it looks can kill.

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Post by meatballfulton » Fri Nov 09, 2007 10:26 pm

Proeliator wrote:Thanks for the replys, I was told Yamaha sequencers are hard to use by a few mates of mine I guess they just never gave them a chance.
Yamaha just has their own slant on sequencing. I used an Ensoniq sequencer for 15 years so when I switched to a Yamaha I was totally confused. Once I understood the Yamaha interface it was quite easy to navigate.

Meanwhile I have never understood Roland sequencers (which most people love) and I've owned a couple.
I listened to Hatfield and the North at Rainbow. They were very wonderful and they made my heart a prisoner.

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Post by xibalba » Fri Nov 09, 2007 11:34 pm

i owned one for a hot minute and i found it very easy to use altough i cant truly comment on it but if your not sure check these guys out all they use live is on rm1x and thats how they made all their albums http://www.thegaskets.com/

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Post by MarkM » Sat Nov 10, 2007 1:55 am

It's a cool box, but I found the manual to be poorly written and confusing. There's so much it can do. I bought mine used about 3 years ago for $300. It's definitely a keeper. Some of the sounds are pretty good.

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Post by Mpresev » Sat Nov 10, 2007 2:11 am

PRltor, what's the verdict?

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Post by Rusty O'Hara » Sat Nov 10, 2007 2:42 am

Proeliator wrote:Thanks for the replys, I was told Yamaha sequencers are hard to use by a few mates of mine I guess they just never gave them a chance.
I've got a RS7000 (never owned a RM1x) and what I would say as far as the RS7000 goes is; it's like a savings account; you get out of it what you put into it.

If you are prepared to give it a bit of time; put in the effort to learn how to use it; and wrap your head round the sequencer; it will pay dividends.

Not to say it's stupidly hard or difficult (IMHO); just seen a lot of people on some RS forums and lists buying one; not being prepared to put in the effort and then wanting to sell it a month later. :roll:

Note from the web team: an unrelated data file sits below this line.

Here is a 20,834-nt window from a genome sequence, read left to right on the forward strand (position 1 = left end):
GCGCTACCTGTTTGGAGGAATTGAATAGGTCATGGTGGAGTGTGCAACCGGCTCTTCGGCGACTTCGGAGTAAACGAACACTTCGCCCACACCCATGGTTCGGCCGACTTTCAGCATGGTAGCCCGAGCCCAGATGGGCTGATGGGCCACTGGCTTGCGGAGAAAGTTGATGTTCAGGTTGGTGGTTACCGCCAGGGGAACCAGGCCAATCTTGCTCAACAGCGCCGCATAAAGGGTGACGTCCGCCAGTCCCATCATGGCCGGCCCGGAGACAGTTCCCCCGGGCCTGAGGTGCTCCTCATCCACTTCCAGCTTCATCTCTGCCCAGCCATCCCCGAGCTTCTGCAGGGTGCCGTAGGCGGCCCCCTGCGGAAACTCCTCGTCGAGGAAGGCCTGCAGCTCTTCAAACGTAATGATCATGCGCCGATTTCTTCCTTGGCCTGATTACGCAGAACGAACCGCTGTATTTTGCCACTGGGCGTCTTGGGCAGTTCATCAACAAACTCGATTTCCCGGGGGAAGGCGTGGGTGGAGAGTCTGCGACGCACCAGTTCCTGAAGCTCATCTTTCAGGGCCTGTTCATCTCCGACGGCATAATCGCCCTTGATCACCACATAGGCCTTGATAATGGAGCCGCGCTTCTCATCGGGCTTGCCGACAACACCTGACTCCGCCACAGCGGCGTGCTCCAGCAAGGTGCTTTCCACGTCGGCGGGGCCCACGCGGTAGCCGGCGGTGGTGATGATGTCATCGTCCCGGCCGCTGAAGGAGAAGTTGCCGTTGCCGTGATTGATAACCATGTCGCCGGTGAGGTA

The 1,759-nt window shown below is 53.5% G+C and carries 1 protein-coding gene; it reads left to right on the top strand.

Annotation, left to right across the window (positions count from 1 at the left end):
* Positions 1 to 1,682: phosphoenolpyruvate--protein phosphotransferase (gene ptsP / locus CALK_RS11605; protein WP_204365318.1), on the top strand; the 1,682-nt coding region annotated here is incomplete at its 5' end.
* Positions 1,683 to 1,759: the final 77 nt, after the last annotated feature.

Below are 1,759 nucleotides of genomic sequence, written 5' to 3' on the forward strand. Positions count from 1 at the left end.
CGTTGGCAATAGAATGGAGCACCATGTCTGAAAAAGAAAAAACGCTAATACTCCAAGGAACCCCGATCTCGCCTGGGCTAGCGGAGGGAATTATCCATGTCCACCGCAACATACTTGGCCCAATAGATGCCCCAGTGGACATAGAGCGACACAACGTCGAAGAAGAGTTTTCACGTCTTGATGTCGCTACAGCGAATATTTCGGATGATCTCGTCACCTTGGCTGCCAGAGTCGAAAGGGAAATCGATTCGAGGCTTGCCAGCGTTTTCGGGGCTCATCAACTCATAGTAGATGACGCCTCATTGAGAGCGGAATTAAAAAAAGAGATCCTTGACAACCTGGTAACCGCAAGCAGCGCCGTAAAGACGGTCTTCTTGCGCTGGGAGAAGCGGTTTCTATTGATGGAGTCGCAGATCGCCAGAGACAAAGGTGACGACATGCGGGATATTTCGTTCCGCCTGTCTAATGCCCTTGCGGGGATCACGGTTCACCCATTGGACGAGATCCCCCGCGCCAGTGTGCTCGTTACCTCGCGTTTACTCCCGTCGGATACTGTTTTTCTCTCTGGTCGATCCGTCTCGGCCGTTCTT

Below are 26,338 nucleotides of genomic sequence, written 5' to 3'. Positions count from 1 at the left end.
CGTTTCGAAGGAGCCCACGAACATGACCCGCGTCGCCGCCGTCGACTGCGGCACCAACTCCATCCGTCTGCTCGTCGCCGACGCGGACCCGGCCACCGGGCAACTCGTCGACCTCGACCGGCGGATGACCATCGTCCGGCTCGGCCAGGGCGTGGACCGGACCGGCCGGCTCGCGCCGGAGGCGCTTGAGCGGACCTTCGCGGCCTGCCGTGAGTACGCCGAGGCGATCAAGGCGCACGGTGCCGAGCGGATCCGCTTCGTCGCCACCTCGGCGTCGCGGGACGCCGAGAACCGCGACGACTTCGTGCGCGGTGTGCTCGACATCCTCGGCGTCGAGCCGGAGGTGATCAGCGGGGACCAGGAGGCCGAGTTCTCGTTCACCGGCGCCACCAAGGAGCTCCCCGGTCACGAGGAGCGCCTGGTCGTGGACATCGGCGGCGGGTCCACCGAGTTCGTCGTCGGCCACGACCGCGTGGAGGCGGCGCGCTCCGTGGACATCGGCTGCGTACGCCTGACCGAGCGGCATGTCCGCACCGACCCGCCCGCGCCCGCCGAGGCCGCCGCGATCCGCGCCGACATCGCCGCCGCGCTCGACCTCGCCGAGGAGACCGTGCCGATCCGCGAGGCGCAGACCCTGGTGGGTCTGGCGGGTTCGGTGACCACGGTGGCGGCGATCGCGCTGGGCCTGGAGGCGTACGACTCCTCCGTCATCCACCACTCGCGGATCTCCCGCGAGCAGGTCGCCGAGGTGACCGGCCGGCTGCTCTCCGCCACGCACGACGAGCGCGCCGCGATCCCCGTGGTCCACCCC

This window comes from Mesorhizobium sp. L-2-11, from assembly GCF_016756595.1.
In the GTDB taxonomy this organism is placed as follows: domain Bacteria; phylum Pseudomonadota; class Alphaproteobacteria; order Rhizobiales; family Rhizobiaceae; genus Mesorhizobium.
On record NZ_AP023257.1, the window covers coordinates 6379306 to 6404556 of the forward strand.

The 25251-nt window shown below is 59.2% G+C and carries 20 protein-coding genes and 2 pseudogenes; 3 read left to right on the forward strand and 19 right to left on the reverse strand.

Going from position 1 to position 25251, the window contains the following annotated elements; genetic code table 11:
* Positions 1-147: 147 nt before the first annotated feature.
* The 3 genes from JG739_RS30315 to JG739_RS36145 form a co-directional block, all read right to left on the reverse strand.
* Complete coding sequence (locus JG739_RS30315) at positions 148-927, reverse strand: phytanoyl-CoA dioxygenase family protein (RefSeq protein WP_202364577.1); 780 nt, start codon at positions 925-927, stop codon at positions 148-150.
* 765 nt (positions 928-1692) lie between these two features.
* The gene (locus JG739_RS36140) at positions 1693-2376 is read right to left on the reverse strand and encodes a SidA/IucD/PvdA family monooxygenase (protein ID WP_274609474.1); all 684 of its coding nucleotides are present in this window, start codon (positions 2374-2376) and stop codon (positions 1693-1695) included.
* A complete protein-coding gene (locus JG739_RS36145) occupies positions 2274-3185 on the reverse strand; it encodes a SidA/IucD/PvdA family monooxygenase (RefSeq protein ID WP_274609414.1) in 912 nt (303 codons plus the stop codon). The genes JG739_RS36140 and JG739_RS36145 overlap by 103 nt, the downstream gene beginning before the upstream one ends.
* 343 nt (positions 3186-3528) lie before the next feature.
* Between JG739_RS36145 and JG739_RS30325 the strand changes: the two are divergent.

The RS7000 is my sequencer for live use; I choose it because of the ease of use; fluidity; and approach. AFAIK; the RM1x is basically the same sequencing engine; so two thumbs up from me as the centre of your live rig.

And if I was in the market for a hardware sequencer; and on a tight budget; this would probably me first port of call (see Altitude's post)

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Post by clueless » Sat Nov 10, 2007 3:51 am

I am not a live user but I believe it is well suited to the task. The knobs are big and well spaced. It's metal construction can handle being shifted around from gig to gig. As has been said, it's very intuitive to use. Get one. I think they are great value.

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Post by Blue Monster 65 » Sat Nov 10, 2007 5:32 am

My favorite things about it were the fact that it had an actual disc drive for storage and not an obscure memory card (MC505 - my pet peeve there) and the fact that I could easily program a "song" across the keys, then play it as I went along, triggering each section as I wanted to. Made it great for playing guitar along to, as I could repeat or extend any section I wanted to, much like playing with a live drummer.

They're cheap, no more or less difficult to learn than any other machine, and they sound like they sound. Along with everyone else in the thread, I'd say buy one, Pro!

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Post by Proeliator » Sat Nov 10, 2007 12:07 pm

Thanks guys I will pick one up real soon :D

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Post by Blue Monster 65 » Sat Nov 10, 2007 2:02 pm

Good deal! After you've spent some time with it, report back and let us know how you're getting on with it.